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Business News/ Mint-lounge / Features/  The age of activity

Our grandparents played in paddy fields, rivers, mango groves and rain.

City-born, we chased our friends around the neighbourhood, climbed trees, scaled boundary walls, picked guavas from a neighbour’s tree, sang...

It’s very different today. During summer vacations, the inbox routinely gets flooded with brightly coloured pop-ups of summer camps and daycare centres that promise to turn your child into every kind of genius, be it in origami, chess or rock climbing.

Given the shrinking open spaces and overwhelming safety concerns, they are a big draw—especially for working parents desperate to find ways to keep their children productively occupied during the summer holidays.

The demand for activity classes is growing rapidly, not just in the metros but in tier 2 and 3 cities as well. “We have a lot more parents enquiring about daycare", says Swati Popat Vats, president of the Podar Education, which runs a network of daycare centres across India. “We are seeing a 20-25% increase in demand in cities like Ahmedabad, Nashik and Mysuru, which used to be totally unheard of."

Experts say that given security concerns and the lack of safe open spaces for children, daycare centres and summer camps are here to stay—but parents must strike a balance. “It’s not that structured activity is all bad," says Natasha Mehta, who counsels children from nursery class to class VIII at the SM Shetty High School in Powai, Mumbai. “Music and sports help build self-esteem and some summer camps offer kids amazing opportunities to learn new things and meet new people. All this helps develop social skills and emotional intelligence."

Experts suggest that the activities be kept informal and free of goals. “Hobby classes are something that children should enjoy without any pressure", says Meena Kothari, clinical psychologist and director of the counselling centre at the Goenka and Associates Educational Trust in Gurgaon, adjacent to Delhi. “The purpose should be fun, so it is nothing like the routine they follow in school the rest of the year."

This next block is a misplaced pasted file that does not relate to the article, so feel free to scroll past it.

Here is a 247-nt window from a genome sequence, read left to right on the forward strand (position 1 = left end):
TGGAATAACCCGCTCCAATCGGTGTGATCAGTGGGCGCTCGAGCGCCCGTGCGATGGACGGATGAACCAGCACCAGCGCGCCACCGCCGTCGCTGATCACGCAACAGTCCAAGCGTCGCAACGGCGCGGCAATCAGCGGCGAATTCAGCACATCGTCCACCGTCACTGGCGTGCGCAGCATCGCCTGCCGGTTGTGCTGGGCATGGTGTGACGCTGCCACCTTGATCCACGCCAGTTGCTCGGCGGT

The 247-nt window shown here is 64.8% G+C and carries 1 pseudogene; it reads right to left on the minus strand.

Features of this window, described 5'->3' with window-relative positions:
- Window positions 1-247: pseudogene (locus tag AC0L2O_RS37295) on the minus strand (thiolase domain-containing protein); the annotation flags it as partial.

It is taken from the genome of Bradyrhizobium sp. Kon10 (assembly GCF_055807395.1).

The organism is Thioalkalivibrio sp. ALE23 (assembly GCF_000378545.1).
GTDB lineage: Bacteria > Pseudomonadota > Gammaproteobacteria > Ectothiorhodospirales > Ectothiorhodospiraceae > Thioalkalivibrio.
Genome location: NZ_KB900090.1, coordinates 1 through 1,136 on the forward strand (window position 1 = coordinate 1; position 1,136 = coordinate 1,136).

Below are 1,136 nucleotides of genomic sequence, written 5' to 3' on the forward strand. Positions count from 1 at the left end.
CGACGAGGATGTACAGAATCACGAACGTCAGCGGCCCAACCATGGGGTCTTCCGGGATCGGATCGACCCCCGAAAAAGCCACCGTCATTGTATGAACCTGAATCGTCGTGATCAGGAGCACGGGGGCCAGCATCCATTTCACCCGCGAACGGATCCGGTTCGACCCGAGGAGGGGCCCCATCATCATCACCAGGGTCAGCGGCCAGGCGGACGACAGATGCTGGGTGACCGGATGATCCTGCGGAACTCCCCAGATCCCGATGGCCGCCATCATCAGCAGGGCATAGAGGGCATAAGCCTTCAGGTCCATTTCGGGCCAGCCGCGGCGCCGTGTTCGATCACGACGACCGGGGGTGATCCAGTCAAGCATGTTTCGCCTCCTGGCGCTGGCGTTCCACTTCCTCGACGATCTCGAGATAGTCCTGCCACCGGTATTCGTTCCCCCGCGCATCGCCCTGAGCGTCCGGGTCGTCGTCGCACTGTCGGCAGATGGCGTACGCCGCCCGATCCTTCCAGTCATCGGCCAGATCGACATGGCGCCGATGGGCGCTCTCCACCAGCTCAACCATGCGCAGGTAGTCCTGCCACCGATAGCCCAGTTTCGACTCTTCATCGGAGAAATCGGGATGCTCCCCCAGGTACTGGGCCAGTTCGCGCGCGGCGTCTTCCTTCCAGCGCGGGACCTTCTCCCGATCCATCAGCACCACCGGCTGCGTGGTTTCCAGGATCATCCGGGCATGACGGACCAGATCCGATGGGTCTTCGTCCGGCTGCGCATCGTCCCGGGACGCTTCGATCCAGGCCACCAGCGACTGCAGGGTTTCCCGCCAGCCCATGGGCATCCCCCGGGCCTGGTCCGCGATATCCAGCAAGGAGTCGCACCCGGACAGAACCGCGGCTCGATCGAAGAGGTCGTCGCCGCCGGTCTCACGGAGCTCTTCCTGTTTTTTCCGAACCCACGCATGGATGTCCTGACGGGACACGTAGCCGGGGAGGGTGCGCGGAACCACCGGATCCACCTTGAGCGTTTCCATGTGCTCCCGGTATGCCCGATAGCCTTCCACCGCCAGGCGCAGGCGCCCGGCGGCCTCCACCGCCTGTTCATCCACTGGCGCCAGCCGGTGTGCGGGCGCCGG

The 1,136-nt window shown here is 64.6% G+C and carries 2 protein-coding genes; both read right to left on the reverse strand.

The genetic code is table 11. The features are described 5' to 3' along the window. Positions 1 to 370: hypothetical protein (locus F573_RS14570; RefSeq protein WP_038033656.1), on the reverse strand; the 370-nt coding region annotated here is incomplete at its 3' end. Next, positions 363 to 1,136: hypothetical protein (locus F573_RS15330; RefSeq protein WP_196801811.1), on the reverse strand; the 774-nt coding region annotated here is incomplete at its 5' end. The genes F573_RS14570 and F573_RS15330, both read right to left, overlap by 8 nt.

“Through the year Adrita follows a chart that I prepare which lists her daily activities after school", says Mumbai-based Sarbani Sengupta, a mother with a hectic corporate job. Come April, the system goes out of whack. Adrita, her daughter, is 8 years old and studies in class III.

“Her routine falls into a vacuum and I feel guilty because she starts crying when I leave for work", says Sengupta. She enrols her daughter in elocution, general knowledge and dance classes to keep her engaged through the day. This summer, she is toying with the idea of putting her in daycare.

She contrasts this with her years growing up in Kolkata. “Throughout my holidays I would hit the park first thing in the morning. There was one close to my home and all the kids in the neighbourhood would meet up there," says Sengupta. A freedom she hesitates to extend to her daughter. “For one, I can’t send her down as there is no play area in my building. Besides, the park is far away and most mothers don’t send their kids there either due to safety concerns or the recurring dengue outbreak."

One reason that comes immediately to mind is the lack of open spaces, especially felt in urban metros like Mumbai and Bengaluru, where residential spaces with playgrounds and parks are few. Even when these facilities are available, however, many parents hesitate to send their children out to play.